12. Dyslexia... :oops: sorry :help:

    I am not at the level where my parents will drive me 40 miles to learn improvison, and that is the closest teacher that will teach it.

    I will take that into consideration and see about learning ASAP (probally when I get a job and a car....)

    hmm.. Can any one tell me what I should know going into a course such as this?
  13. As above, UNT camp has both Classical & Jazz. I went to the Classical two summers ago. Most of the attendees are high school and college students. I was a little OLDER that most, as I have children in high school.

    I attended a Tx Bass Symposium a couple of years ago at Baylor. There were teachers there from UT, UNT, UofH, TCU, Baylor and Tech. I beleive last year it was at UofH. I'm not sure where it is this year.

    That may also be a way to check out more teachers.
  14. WillBuckingham


    Mar 30, 2005
    If you're actually interested in it, and you have some classical chops, just pick up a good jazz bass book and listen to a lot of jazz.
  15. NotACello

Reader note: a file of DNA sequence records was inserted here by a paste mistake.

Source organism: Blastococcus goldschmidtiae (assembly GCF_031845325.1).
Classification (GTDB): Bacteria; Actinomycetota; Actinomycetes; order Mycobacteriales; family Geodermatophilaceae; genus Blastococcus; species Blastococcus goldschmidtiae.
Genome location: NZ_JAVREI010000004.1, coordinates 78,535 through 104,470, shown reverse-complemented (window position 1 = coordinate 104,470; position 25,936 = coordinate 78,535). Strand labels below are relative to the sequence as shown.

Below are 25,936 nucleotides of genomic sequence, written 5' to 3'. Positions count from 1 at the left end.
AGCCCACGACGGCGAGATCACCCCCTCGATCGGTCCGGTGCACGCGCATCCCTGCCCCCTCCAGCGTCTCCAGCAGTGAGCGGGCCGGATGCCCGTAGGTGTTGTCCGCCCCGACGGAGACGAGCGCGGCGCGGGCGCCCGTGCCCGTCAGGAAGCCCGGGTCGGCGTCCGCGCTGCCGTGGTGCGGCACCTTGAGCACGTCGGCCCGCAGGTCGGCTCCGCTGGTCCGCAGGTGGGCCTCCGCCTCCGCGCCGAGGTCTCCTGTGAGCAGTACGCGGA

Oct 11, 2006
    new york city!
    Sorry to be a downer here, but you're setting yourself up for failure. If you want to be a classical bass player, you have to OWN it. Not restrict yourself to only schools within your state, and not saying things like "well it's probably not going to work out so I'll do this for a little bit and then do something else." It doesn't work like that. You'll last a year tops with that kind of attitude. There are wonderful bass schools all over the country that can give you the kind of education and experience you need if you even want a chance at doing this for a career, and they're not any of the afforementioned schools. You've given up before you've even started, so why even waste your time and money doing something you've already accepted failure for?